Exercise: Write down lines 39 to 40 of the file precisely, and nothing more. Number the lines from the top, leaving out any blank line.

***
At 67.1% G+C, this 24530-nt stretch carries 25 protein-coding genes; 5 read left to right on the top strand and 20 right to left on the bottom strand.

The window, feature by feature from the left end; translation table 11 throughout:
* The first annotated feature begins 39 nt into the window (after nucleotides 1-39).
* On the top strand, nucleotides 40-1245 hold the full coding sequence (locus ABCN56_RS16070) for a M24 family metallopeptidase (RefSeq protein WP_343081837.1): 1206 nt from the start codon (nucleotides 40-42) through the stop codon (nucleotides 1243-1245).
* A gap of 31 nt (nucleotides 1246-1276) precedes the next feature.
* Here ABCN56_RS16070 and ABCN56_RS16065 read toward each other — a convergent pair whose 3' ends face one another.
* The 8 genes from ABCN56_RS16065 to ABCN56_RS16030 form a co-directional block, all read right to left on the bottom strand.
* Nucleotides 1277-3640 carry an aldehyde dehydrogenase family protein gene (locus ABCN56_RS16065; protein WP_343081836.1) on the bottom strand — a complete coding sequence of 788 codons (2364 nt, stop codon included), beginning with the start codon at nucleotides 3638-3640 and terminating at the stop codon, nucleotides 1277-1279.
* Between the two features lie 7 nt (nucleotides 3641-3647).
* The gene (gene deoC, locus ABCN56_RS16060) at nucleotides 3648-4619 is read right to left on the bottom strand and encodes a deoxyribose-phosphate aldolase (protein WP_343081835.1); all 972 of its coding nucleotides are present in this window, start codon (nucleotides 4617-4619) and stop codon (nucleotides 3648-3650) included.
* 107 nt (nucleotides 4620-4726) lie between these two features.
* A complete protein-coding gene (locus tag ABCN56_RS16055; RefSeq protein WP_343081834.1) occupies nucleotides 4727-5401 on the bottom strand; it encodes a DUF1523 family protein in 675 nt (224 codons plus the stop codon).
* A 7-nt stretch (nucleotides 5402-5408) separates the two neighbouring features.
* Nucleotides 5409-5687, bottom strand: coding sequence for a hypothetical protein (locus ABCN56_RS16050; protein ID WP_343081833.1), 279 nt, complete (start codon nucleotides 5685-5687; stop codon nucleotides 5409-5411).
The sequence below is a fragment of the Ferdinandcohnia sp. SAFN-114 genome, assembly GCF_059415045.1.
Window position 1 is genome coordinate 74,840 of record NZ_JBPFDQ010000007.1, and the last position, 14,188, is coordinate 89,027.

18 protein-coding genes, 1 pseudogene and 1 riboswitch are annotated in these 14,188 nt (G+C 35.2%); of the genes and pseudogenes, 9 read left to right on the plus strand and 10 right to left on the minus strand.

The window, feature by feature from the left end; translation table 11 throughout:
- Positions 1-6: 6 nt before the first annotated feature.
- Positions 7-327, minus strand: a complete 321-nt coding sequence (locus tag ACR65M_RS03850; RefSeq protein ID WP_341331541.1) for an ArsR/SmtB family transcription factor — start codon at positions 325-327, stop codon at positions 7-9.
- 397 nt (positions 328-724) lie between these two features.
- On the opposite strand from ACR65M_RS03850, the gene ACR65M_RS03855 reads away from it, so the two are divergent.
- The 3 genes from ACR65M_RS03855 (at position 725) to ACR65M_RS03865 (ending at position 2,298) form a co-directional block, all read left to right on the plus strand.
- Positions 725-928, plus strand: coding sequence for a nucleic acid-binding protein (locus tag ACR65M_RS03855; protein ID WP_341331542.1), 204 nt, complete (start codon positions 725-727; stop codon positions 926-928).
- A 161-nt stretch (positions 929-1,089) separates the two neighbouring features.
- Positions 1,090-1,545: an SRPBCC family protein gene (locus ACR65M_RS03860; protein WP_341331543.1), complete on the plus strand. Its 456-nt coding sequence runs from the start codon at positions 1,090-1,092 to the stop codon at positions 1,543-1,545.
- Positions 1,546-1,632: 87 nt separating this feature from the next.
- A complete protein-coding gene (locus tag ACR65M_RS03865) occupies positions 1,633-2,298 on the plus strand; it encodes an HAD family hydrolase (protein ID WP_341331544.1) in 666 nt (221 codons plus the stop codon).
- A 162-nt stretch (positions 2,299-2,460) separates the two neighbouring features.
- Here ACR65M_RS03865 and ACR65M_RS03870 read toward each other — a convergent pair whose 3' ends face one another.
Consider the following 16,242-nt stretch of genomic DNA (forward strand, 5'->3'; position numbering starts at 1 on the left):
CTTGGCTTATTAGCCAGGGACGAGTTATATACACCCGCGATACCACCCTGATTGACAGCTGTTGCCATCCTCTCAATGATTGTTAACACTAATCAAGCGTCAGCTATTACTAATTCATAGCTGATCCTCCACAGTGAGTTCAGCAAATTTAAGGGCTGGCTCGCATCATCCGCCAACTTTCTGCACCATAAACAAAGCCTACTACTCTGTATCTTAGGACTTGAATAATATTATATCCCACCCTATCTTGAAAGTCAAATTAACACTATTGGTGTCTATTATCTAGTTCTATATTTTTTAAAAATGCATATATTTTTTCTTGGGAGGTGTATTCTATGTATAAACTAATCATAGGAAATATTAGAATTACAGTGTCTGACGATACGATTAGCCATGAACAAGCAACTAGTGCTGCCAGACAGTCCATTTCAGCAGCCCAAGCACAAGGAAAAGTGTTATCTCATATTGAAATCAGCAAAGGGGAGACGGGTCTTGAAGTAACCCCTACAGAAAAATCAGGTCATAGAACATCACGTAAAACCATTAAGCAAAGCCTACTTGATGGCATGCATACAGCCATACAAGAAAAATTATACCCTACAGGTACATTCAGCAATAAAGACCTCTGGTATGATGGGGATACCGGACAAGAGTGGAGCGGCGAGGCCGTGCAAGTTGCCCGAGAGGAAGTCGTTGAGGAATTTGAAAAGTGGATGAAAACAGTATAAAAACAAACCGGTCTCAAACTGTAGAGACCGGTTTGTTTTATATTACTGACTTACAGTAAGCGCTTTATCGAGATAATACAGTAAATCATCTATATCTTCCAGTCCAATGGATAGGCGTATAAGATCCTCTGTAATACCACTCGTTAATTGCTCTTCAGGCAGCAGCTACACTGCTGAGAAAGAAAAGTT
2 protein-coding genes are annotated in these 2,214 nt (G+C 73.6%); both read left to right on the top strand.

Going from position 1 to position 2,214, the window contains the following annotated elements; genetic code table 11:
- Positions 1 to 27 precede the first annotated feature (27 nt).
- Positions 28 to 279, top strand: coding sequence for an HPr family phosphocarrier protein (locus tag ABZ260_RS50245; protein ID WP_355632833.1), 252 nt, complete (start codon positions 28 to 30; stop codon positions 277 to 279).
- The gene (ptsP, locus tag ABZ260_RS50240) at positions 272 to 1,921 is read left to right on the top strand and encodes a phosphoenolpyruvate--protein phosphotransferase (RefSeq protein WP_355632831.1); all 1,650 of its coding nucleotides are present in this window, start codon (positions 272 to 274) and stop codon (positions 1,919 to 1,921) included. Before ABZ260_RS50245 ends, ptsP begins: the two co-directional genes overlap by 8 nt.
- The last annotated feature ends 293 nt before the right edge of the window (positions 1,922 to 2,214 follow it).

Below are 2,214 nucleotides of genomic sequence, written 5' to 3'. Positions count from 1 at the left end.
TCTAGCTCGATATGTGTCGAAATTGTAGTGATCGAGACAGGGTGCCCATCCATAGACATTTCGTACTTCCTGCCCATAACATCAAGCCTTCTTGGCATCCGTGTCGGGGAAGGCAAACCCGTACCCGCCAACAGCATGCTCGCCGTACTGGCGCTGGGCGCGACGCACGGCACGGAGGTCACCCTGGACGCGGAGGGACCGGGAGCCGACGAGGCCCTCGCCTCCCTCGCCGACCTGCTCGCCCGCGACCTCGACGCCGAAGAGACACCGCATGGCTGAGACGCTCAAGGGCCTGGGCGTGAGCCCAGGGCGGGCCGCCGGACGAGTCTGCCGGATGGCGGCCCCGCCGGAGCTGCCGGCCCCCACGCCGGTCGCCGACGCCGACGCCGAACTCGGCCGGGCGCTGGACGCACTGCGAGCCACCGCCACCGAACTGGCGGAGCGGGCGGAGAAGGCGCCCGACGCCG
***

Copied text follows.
Below are 2,214 nucleotides of genomic sequence, written 5' to 3'. Positions count from 1 at the left end.
TCTAGCTCGATATGTGTCGAAATTGTAGTGATCGAGACAGGGTGCCCATCCATAGACATTTCGTACTTCCTGCCCATAACATCAAGCCTTCTTGGCATCCGTGTCGGGGAAGGCAAACCCGTACCCGCCAACAGCATGCTCGCCGTACTGGCGCTGGGCGCGACGCACGGCACGGAGGTCACCCTGGACGCGGAGGGACCGGGAGCCGACGAGGCCCTCGCCTCCCTCGCCGACCTGCTCGCCCGCGACCTCGACGCCGAAGAGACACCGCATGGCTGAGACGCTCAAGGGCCTGGGCGTGAGCCCAGGGCGGGCCGCCGGACGAGTCTGCCGGATGGCGGCCCCGCCGGAGCTGCCGGCCCCCACGCCGGTCGCCGACGCCGACGCCGAACTCGGCCGGGCGCTGGACGCACTGCGAGCCACCGCCACCGAACTGGCGGAGCGGGCGGAGAAGGCGCCCGACGCCG